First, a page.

Frank Lascelles (diplomat)

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Sir Frank Lascelles

Frank Lascelles.jpg
British Ambassador to Germany
In office
Preceded bySir Edward Malet
Succeeded bySir Edward Goschen
British Ambassador to Russia
In office
Preceded bySir Robert Morier
Succeeded bySir Nicholas O'Conor
British Ambassador to Persia
In office
Preceded bySir Henry Drummond Wolff
Succeeded bySir Mortimer Durand
Personal details
Born(1841-03-23)23 March 1841
London, England
Died2 January 1920(1920-01-02) (aged 78)
London, England
Spouse(s)Mary Emma Olliffe
RelationsWilliam Lascelles (father)
Alma materHarrow School

Sir Frank Cavendish Lascelles GCB GCMG GCVO PC (23 March 1841 – 2 January 1920) was a British diplomat. He served as Ambassador to both Russia and Germany.

Background and education[edit]

Lascelles was born in London, the fifth son of William Lascelles, himself the third son of Henry Lascelles, 2nd Earl of Harewood. His mother was Lady Caroline Howard, daughter of George Howard, 6th Earl of Carlisle. He was educated at Harrow and joined the Diplomatic Service in 1861.

Diplomatic career[edit]

Lascelles served in junior positions at the British embassies in Madrid, Paris, Rome, Washington D.C., and Athens. He was trained in the diplomatic service by Richard Lyons, 1st Viscount Lyons,[1] and was a member of the Tory-sympathetic 'Lyons School' of British diplomacy.[2] Lascelles was Consul-General in Egypt from 20 March to 10 October 1879, during the last years of the reign of Khedive Isma'il Pasha.[3] In 1879 Lascelles became Consul-General in Bulgaria, which had been an autonomous principality since the Treaty of Berlin of 1878.[4] He remained in Bulgaria until 1887, and was then Minister (similar to ambassador) to Romania from 1887 to 1891[5] and to Persia from 1891 to 1894,[6] where his niece Gertrude Bell visited him, starting a lifelong passion for travel. He served briefly as Ambassador to Russia between 1894 and 1895, but in the latter year he was appointed to succeed Sir Edward Malet as Ambassador to Germany.

His tenure in Berlin saw the growing estrangement between Germany and the UK, and Lascelles notably had to deal with the effects of the Kruger telegram only days after his arrival. His relationship with Emperor Wilhelm II was always cordial but he was known to resent the policies of Chancellor Bernhard von Bülow. He resigned as ambassador in 1908 but continued to exercise influence over Anglo-German relations up until the First World War.

Lascelles was knighted KCMG in 1886,[7] promoted to GCMG in 1892,[8] appointed GCB in 1897,[9] and GCVO in 1904 following King Edward VII's meeting with Emperor Wilhelm II at Kiel.[10] He was admitted to the Privy Council in 1894.[11]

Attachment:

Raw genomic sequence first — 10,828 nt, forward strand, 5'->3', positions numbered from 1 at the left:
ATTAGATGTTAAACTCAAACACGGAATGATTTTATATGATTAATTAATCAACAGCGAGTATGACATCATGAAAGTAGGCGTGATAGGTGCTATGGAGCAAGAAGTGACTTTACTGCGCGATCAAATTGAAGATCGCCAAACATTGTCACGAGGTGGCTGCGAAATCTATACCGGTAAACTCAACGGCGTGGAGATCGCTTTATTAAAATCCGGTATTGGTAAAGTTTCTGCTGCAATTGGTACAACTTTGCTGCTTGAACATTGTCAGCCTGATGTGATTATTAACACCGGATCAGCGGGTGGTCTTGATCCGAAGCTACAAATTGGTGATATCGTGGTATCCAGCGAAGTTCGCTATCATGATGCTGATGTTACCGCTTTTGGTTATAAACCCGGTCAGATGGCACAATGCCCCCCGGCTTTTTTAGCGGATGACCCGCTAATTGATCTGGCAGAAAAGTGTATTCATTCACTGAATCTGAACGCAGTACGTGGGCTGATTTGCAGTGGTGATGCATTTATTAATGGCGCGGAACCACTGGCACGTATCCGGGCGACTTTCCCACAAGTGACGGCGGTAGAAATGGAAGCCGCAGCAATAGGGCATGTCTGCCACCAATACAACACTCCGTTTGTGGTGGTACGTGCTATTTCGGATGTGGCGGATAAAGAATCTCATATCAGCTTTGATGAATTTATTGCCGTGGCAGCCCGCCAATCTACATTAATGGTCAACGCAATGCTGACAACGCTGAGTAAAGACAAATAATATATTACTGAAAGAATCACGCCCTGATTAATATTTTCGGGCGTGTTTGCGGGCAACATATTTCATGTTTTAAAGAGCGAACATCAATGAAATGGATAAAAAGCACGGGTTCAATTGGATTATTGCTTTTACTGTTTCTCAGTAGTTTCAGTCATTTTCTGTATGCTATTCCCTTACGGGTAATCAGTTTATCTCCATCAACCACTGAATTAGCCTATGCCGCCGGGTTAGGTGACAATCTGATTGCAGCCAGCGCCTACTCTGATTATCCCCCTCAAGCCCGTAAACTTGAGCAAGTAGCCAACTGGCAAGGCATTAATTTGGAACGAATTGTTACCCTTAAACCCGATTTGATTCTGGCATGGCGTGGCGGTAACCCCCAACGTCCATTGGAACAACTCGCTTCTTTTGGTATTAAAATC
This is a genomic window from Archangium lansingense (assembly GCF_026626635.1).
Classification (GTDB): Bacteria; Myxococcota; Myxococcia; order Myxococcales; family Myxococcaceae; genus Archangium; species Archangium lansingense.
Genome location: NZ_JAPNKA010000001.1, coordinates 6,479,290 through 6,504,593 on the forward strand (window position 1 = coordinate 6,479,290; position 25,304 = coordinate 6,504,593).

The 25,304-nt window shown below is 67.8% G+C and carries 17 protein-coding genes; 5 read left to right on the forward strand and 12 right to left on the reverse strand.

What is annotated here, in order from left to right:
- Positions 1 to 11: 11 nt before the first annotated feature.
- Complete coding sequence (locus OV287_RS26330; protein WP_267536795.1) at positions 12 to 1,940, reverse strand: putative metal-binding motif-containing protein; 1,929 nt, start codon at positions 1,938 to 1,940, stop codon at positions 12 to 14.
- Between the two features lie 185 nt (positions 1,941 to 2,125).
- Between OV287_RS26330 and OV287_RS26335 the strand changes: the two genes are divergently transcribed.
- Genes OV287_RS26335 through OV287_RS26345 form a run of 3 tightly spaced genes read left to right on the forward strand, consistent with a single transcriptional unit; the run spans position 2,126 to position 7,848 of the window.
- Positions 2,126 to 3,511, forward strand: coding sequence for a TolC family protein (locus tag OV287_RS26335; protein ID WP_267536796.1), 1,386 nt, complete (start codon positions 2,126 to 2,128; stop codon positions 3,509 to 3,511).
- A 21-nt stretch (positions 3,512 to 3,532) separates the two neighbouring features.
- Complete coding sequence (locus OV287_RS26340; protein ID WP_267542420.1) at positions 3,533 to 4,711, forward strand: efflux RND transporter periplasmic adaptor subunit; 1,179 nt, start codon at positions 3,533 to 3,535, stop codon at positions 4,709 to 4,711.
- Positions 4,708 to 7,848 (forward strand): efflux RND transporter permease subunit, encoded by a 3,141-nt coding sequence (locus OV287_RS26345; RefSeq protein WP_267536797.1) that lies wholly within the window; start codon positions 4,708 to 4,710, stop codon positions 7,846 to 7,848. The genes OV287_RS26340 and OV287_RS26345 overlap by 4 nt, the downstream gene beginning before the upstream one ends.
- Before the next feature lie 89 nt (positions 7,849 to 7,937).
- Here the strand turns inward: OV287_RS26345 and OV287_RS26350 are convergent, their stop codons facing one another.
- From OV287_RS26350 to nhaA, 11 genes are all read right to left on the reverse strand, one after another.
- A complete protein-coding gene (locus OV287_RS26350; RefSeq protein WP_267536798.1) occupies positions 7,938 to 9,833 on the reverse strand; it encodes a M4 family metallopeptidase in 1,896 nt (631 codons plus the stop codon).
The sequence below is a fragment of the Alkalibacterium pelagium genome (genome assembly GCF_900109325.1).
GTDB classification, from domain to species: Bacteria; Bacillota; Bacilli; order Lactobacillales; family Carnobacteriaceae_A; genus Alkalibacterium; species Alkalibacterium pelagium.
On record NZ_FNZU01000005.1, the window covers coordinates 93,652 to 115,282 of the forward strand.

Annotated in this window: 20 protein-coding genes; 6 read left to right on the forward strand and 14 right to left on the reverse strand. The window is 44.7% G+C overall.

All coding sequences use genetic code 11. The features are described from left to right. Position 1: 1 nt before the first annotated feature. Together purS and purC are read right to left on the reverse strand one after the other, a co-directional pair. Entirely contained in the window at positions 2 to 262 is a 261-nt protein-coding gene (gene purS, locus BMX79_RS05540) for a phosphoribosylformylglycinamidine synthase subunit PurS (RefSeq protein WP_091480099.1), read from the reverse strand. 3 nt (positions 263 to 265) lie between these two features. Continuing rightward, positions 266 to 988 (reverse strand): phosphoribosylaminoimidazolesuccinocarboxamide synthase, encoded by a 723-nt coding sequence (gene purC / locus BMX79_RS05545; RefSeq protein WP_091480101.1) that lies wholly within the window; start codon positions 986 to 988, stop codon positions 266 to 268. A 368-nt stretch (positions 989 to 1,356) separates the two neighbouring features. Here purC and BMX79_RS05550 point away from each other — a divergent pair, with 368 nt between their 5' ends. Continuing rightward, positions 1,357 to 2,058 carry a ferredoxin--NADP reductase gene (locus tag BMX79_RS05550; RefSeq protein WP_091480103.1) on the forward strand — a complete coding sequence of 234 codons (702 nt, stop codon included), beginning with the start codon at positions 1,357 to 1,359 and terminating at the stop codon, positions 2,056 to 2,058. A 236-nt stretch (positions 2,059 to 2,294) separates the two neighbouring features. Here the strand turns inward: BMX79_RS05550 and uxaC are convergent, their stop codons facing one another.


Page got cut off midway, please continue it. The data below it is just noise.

Funerary monument, Brompton Cemetery, London.

In 1869 Lascelles married Mary Emma Olliffe (1845–1897), daughter of Sir Joseph Olliffe who was physician to the British Embassy in Paris. They had three children:

  • William Frank Lascelles (21 March 1863 – 8 March 1913), married Lady Sybil Beauclerk (1871–1910), daughter of William Beauclerk, 10th Duke of St Albans.
  • Gerald Claud Lascelles (19 July 1869 – 26 June 1919), married Cecil Raffo.
  • Florence Caroline Lascelles (27 January 1876 – 9 December 1961), married Sir Cecil Spring Rice.

Lascelles survived his wife by over twenty years and died in 1920, aged 78. He is buried in Brompton Cemetery, London.


  1. ^ Otte, T. G. (2011). The Foreign Office Mind: The Making of British Foreign Policy: 1865 – 1914. pp. 138–139.
  2. ^ Otte, T. G. (2011). The Foreign Office Mind: The Making of British Foreign Policy: 1865 – 1914. pp. 155–156.
  3. ^ Baring, Evelyn (1916). "Appendix: British Agents and Consuls-General in Egypt". Modern Egypt. 2. Macmillan. p. 574.
  4. ^ "No. 24796". The London Gazette. 30 December 1879. p. 7636.
  5. ^ "No. 25662". The London Gazette. 7 January 1887. p. 100.
  6. ^ "No. 26189". The London Gazette. 4 August 1891. p. 4173.
  7. ^ "No. 25554". The London Gazette. 29 January 1886. p. 440.
  8. ^ "No. 26314". The London Gazette. 5 August 1892. p. 4425.
  9. ^ "No. 26810". The London Gazette. 1 January 1897. p. 65.
  10. ^ "No. 27704". The London Gazette. 12 August 1904. p. 5192.
  11. ^ "No. 26509". The London Gazette. 4 May 1894. p. 2576.


Diplomatic posts
Preceded by
Hussey Vivian
British Agent and Consul-General in Egypt
Succeeded by
Edward Malet
Preceded by
Gifford Palgrave
Agent and Consul-General in the Principality of Bulgaria
Succeeded by
Nicholas O'Conor
Preceded by
Sir William White
Envoy Extraordinary and Minister Plenipotentiary to His Majesty the King of Roumania
Succeeded by
Sir John Walsham, 2nd Baronet
Preceded by
Sir Henry Drummond Wolff
Envoy Extraordinary and Minister Plenipotentiary to the Court of Persia
Succeeded by
Sir Mortimer Durand
Preceded by
Sir Robert Morier
British Ambassador to Russia
Succeeded by
Sir Nicholas O'Conor
Preceded by
Sir Edward Malet
British Ambassador to Germany
Succeeded by
Sir Edward Goschen